- Easingwold make Hunters Cup Semi-Finals - June 24, 2022
- Rothwell Cricket Club: Rhubarb and rockets at Royds Lane - June 16, 2022
- Welcome to The Parish: Runs and red kites - June 15, 2022
Andrew Gallon takes in a Foss Evening Cricket League match at Rufforth where Londesborough Park were the visitors.
Unusually, I’ve left it very late – the third week of July – in the midweek season to catch a game in the Foss Evening Cricket League.
This is partly because of being diverted by other evening competitions and partly because, in the 12 years or so I’ve lived in York, I’ve got round most of the Foss grounds.
Rufforth Cricket Club, whose Saturday first team play in the York & District Senior Cricket League’s Division Two (Galtres), have long been a glaring omission from my ‘ticked’ list, even more so when one considers they are less than eight miles from my front door.
The club’s Foss XI are having a good season. They are top of the Third Division, contested in 2021 by five other teams, namely Heslington, Heworth Colts, Kelfield, Londesborough Park and Stockton & Hopgrove.
I should explain the apparently buoyant Foss Evening Cricket League features 26 clubs (Heworth Cricket Club enter two teams) across four divisions.
The Foss, for those who don’t know, is York’s ‘second’ river. From a source near Easingwold, it reaches, via Huntington and New Earswick, a confluence with the Ouse just south of the city centre.
The visitors, on a sunny, warm evening, to the grounds of Rufforth Playing Fields Association are third-placed Londesborough Park Cricket Club, whose journey from the Pocklington district must be one of the Foss Evening Cricket League’s longest.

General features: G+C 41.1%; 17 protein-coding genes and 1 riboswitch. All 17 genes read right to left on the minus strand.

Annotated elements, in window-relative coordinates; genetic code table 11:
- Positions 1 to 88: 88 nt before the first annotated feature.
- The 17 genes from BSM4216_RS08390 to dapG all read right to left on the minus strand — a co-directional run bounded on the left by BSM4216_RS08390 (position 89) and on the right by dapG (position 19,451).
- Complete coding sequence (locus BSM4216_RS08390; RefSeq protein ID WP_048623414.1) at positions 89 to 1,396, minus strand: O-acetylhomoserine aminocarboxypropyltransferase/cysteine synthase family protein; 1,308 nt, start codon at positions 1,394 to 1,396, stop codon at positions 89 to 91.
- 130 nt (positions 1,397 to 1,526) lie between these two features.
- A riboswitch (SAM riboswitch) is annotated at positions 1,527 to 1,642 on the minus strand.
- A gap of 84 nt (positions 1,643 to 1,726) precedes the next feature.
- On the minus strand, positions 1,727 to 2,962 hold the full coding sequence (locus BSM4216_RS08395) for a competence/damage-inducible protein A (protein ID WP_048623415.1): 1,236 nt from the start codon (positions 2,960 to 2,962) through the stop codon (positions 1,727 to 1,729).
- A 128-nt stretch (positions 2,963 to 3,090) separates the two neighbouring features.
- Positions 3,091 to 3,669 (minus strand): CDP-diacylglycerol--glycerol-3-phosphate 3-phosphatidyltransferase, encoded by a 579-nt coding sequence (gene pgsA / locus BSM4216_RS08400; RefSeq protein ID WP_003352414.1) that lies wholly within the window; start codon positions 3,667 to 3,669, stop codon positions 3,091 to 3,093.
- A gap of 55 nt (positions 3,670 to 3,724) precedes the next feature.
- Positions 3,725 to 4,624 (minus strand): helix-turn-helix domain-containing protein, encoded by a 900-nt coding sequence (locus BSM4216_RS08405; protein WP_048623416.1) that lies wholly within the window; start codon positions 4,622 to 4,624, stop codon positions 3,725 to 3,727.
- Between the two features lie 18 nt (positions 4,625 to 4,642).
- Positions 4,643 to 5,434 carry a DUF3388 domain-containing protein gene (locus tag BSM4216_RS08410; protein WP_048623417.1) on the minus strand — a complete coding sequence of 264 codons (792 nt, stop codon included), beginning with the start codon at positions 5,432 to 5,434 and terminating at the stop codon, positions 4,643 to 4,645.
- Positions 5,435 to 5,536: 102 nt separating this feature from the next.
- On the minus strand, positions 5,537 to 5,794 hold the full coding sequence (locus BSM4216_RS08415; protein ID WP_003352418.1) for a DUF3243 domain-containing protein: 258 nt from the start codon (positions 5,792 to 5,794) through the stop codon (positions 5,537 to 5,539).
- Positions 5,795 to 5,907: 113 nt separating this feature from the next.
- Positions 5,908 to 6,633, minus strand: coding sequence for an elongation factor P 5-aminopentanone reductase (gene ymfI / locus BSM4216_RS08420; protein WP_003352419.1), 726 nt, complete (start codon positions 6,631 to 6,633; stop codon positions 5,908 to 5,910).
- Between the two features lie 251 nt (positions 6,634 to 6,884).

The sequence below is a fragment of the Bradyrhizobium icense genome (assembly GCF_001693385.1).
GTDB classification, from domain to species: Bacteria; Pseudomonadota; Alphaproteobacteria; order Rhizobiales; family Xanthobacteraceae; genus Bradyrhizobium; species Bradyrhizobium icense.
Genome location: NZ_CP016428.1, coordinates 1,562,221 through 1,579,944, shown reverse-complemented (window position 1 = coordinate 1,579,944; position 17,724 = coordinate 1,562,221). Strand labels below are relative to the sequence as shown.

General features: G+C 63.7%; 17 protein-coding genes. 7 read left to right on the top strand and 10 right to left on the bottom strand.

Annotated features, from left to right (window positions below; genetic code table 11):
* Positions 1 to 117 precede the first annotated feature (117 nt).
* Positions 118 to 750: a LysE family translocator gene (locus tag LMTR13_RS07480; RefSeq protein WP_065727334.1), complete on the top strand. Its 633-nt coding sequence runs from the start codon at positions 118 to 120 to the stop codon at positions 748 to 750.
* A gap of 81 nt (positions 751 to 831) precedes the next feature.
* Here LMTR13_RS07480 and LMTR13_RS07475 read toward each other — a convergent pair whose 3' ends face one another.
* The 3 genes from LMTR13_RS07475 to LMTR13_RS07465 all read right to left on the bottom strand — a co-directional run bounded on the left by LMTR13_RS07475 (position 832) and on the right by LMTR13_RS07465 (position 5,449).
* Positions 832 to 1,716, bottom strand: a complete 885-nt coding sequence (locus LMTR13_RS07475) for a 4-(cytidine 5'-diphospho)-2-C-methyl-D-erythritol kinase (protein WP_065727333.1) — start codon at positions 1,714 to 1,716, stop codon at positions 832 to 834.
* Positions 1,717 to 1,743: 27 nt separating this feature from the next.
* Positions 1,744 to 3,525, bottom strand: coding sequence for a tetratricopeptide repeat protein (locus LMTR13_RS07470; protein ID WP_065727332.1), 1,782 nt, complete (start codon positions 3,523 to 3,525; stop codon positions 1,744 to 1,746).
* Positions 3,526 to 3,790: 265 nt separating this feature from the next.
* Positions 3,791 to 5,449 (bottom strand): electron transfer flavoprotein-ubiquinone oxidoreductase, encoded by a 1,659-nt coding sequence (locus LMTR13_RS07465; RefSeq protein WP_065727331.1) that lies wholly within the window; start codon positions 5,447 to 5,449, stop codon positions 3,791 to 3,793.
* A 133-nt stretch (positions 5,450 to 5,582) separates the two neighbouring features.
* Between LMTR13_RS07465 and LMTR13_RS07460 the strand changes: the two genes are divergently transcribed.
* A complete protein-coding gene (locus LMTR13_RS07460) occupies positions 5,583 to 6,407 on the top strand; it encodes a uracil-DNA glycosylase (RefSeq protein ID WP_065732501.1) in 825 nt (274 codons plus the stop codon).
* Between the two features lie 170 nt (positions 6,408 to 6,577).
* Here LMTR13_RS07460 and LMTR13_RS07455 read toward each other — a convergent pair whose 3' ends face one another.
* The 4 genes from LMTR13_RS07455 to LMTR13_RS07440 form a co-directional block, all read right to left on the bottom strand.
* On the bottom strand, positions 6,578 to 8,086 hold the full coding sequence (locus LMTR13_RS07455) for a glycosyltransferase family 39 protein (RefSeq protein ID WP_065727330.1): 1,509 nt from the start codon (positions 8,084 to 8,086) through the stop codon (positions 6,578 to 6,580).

Located east of Rufforth, a linear village, just off the B1224 (Wetherby Road), Rufforth Cricket Club is a much more interesting venue than I expected.
The spacious site is shared with the junior and senior teams of Rufforth United Football Club, members of the York League, and with Rufforth Tennis Club.
On such a pleasant evening, blessed with a delicious breeze, sportsmen and women were out in force. In addition to the cricketers, the footballers were getting stuck into pre-season training (which included a warm-up lap of the cricket pitch) and the all-weather tennis courts were fully subscribed.
We even had a few out-of-towners, making use of the camping and caravanning facilities to park and replenish their motorhomes.
A two-storey, red-brick, west-facing clubhouse dominates the site from a position between the cricket pitch and the tennis courts. A scoreboard is part of its central gable.
The cricket pitch – large, flat and circular (no space issues in the Vale of York!) – spreads out before the clubhouse like a Subbuteo Cricket surface. Anybody ever play that? Not easy! A number of benches, principally on the east side, are provided for spectators. Trees in the southwest corner, including seven mature poplars, ensure plentiful shade.
Immediately to the west is Rufforth United’s main football pitch. It has permanent dugouts. Clearly, in high summer, the groundsman is happy to let the grass grow, beneath his and everybody else’s feet.
Rufforth Cricket Club’s badge features an aircraft, for the very good reason an operational airfield, used nowadays by gliders, is laid out beyond the southern boundary.